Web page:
There have been cases where we've had to jump into damage control immediately due to a security incident. Let's consider a scenario when one of our product teams executed a fragment of incorrect code. The concerned product team had just concluded a promotional event. However, a series of emails about the event were sent out automatically to a set of users.
Once our incident management learned about this incident, they worked with the product teams to contain the impact. We discovered that the flawed code triggered the emails. We immediately deployed a temporary fix to stop the emails. We also found out the root cause and executed permanent fixes.
Fortunately, we noticed it early, so the emails had only gone out to employees who signed up with test accounts. If we hadn't contained the situation, it could have led to a privacy breach and a loss of trust.
We have a formula or a system that helps us with such incidents. Here are some highlights of that system:
Create a temporary fix
We educate the engineers on developing a temporary quick fix. We assist them with checklists to ensure that the solution works accurately. Managers are alerted when their team members execute a temporary fix.
Revert the problematic build
A build is a fragment of code that developers push into production servers. If it has problems, reverting it should be common knowledge. Our service delivery teams work with developers to help them revert problematic builds and troubleshoot them.
Patch systems with hotfix builds
Our developers use hotfix updates to address the problem immediately if needed. We provide enough resources to help developers exercise caution.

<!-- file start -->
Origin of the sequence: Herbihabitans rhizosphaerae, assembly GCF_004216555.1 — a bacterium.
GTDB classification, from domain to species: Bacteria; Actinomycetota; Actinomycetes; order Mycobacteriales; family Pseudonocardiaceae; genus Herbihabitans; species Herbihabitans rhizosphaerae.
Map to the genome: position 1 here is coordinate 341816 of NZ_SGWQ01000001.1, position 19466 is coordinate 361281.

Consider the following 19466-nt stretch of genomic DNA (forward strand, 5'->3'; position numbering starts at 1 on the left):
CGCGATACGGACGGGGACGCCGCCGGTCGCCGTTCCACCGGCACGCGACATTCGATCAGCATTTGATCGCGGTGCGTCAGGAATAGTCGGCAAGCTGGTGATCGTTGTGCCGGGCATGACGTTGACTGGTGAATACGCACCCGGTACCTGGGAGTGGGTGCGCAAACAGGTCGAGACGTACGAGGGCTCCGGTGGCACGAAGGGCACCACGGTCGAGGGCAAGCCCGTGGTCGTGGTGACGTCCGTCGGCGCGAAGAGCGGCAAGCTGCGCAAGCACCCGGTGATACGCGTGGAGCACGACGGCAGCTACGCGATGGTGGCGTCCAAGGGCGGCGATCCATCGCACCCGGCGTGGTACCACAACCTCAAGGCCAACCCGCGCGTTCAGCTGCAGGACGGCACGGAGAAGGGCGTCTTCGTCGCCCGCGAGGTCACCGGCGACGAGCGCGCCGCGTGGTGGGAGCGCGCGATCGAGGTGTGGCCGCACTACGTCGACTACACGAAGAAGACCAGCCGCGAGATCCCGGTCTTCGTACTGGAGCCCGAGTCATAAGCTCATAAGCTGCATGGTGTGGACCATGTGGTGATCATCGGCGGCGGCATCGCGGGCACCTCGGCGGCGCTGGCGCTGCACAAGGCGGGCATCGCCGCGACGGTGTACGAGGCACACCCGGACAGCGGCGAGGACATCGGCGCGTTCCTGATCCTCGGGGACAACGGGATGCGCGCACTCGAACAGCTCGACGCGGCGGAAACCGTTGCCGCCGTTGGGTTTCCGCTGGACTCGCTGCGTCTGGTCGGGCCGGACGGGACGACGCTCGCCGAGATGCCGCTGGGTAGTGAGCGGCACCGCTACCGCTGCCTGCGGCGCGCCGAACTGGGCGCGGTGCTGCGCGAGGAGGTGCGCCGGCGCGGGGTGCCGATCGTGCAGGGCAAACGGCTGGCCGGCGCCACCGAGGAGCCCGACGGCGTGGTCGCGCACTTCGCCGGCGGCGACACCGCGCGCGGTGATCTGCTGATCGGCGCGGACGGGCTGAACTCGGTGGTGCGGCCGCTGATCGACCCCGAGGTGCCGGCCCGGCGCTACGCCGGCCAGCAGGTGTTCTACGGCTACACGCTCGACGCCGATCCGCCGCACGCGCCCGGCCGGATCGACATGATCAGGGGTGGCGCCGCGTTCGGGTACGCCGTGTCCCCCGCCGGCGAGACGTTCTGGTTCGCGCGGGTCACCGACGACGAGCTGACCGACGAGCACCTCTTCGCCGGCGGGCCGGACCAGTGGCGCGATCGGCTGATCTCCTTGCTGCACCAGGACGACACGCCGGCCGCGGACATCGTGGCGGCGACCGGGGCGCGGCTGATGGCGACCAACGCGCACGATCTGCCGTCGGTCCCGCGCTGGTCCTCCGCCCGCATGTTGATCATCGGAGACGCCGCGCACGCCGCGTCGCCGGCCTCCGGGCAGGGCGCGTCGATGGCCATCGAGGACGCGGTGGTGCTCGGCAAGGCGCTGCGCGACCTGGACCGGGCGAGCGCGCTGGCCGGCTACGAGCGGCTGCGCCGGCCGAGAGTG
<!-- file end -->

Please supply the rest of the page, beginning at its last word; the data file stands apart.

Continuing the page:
Sometimes, we may not be able to spot the exact erroneous code or come up with a temporary fix fast enough. In this case, we disable certain features to stop the impact and buy ourselves time to devise solutions. We also ensure users are aware of the situation.
Disconnect systems from the network
When we need to stop the impact immediately, we remove the problematic systems from our network. We also notify the affected users and work with them until we contain the incident and restore services.
Include remarks on the problematic endpoints
In our database of security aspects related to our systems, we insist developers include technical details about problematic endpoints when looking for issues to speed up troubleshooting.
Security events are bound to challenge you. However, they can also transform you for the better. Facing these challenges helped us craft these techniques. If you want to design and implement techniques like these, you can start by creating a well-trained information security team. To learn more about how we handle cybersecurity incidents and other incidents in general, check out our IM handbook.
About the author
Shivaram P R, Content writer